In Hawaii, 85 percent of calves are shipped to the mainland, said Pu`u O Hoku Ranch General Manager Jann Roney. They’re raised and butchered, and the finished product is not always sent back to the islands. However, like others around the state in recent years, Molokai ranches and businesses are working to keep the full cattle operation at home.
Last August, Molokai Ranch launched its 100 percent grass-fed beef in an effort to establish its new pillars of animal husbandry and sustainability, said Operations Manager Dathan Bicoy.
Prepared beef dish from Molokai Ranch. Photo by Laura Pilz.
About 1,800 cattle graze 30,000 acres of pasture in Maunaloa.…
By Dave Jung, Molokai Ferry General Manager
Photo by Catherine Cluett
The Molokai Ferry has been running a fixed schedule for the last 27 years, operated by Sea Link of Hawaii. However, last year, airline travel from Molokai dramatically changed, and single engine aircraft are very fuel efficient and cheap to operate. With air fares down to $39, the ferry just can’t compete in this current price war.
A new ruling by the Public Utilities Commission (PUC) allows the ferry to change our schedule on a monthly basis and may cancel a voyage when the number of reservations is below 20 passengers on either segment of a round trip 48 hours before departure.…
By Glenn I. Teves, UH CTAHR County Extension Agent
Mid-summer is the leanest season for avocado in Hawaii, but the West Indies avocado fills the void and is there for the picking. The most heat-tolerant avocado, it’s the best adapted to the lowlands of Molokai, although it doesn’t do well along the shore where salty winds and soils can cause burning of roots and leaf edges.
The avocado is native to Mexico, where it’s been eaten before 10,000 BC. It spread throughout the Caribbean, Central and South American, evolving into three distinct races: the high-quality and cold-tolerant Mexican, the tropical forest Guatemalan, and the heat-tolerant, lowland West Indies.…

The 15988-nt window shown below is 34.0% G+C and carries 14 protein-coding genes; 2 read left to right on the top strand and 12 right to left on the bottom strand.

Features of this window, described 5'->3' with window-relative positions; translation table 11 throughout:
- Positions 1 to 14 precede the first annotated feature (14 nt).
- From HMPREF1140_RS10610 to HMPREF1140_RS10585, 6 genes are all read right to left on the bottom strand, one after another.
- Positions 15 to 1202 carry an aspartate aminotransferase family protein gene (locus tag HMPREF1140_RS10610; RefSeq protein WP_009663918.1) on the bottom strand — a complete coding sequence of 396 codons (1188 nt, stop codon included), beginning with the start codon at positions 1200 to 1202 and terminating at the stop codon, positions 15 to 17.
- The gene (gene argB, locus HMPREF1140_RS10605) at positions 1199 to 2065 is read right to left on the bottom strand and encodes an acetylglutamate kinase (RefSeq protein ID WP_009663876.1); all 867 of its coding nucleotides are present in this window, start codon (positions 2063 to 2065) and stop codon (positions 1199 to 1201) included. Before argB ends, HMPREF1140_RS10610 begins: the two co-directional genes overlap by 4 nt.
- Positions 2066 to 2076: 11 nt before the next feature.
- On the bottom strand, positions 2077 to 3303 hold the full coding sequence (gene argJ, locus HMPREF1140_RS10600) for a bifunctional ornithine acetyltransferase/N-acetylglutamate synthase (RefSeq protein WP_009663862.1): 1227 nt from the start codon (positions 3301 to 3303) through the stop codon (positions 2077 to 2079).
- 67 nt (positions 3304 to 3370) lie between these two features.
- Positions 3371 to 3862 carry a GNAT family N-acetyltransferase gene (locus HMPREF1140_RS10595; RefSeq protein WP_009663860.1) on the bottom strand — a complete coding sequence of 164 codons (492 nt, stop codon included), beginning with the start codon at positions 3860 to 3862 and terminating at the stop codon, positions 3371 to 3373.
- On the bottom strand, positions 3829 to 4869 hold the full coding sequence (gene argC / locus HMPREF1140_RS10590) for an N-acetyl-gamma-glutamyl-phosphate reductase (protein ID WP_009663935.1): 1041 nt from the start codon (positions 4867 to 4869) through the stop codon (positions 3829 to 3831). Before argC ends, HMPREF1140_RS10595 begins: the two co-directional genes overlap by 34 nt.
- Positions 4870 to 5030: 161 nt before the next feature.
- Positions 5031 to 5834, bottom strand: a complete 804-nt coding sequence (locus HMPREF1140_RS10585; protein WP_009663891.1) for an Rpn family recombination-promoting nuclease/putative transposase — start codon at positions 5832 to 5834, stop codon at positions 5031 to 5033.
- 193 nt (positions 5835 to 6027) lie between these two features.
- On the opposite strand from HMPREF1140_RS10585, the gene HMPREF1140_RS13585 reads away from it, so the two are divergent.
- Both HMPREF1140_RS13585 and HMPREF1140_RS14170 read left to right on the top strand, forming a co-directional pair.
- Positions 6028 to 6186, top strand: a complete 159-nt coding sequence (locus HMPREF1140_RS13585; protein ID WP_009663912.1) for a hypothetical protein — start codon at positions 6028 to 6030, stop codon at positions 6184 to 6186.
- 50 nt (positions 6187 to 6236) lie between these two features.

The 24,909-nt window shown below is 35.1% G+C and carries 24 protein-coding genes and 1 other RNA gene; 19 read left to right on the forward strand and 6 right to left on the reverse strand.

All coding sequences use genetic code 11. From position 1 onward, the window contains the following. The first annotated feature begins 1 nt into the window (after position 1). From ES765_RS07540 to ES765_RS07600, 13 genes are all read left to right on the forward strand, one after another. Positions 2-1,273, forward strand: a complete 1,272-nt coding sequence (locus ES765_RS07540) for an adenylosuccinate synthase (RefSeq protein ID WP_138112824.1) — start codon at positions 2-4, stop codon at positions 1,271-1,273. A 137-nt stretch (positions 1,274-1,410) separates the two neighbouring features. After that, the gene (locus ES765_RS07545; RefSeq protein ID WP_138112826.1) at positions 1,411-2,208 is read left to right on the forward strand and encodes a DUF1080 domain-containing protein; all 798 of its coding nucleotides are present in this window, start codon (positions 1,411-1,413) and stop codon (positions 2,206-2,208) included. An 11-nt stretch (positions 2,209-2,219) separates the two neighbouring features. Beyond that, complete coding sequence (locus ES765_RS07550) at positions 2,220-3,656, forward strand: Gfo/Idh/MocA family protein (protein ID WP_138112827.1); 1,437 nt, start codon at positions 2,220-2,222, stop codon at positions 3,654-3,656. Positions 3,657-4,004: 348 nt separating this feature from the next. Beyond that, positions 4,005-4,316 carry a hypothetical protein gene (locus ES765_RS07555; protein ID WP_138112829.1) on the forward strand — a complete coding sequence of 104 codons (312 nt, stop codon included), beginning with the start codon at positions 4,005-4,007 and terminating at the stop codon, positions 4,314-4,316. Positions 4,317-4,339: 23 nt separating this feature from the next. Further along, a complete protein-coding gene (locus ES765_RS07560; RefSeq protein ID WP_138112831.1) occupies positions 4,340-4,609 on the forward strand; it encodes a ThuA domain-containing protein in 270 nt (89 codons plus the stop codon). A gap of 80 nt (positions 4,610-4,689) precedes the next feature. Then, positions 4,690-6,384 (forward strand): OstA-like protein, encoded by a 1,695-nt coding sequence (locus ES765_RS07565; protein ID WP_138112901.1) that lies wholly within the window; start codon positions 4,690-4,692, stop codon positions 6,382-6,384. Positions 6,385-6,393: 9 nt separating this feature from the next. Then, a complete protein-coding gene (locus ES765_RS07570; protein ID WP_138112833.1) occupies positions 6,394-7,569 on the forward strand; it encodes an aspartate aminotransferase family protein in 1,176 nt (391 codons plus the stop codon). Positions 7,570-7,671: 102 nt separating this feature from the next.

The Department of Hawaiian Home Lands (DHHL) received permission last week to place a fence around Kapuaiwa Coconut Grove, a move that some residents feel will protect a historic site but others feel will prove ineffective.
Molokai’s 150-year-old grove became the subject of recent scrutiny after disease and invasive insects were discovered in some of the trees last December. The State Historical Preservation Division (SHPD), which authorized the fence, said in a statement that seeing “the affected coconut trees within the grove reinforced the need for protective fencing” for the health of the grove and the safety of the public.
Support for the Fence
At community meetings held by the DHHL and Kalamaula Homestead Association in May and June, residents voiced support for a fence.…
U.S. Fish and Wildlife Service News Release
Molokai’s Pua`ahala Watershed Project will be one of two federal U.S. Fish and Wildlife Service (FWS) grants to be funded in Hawaii this year. The FWS is awarding $37.2 million in grants to 20 states — including more than $2 million to Hawaii — to support conservation planning and acquisition of vital habitat for threatened, endangered and at-risk species.
The Pua`ahala Watershed Project will receive $1,566,875. This project will secure long-term protection of Hawaii’s listed species as part of the State’s comprehensive recovery effort. The subject area contains some of the highest quality native forest habitat on Molokai.…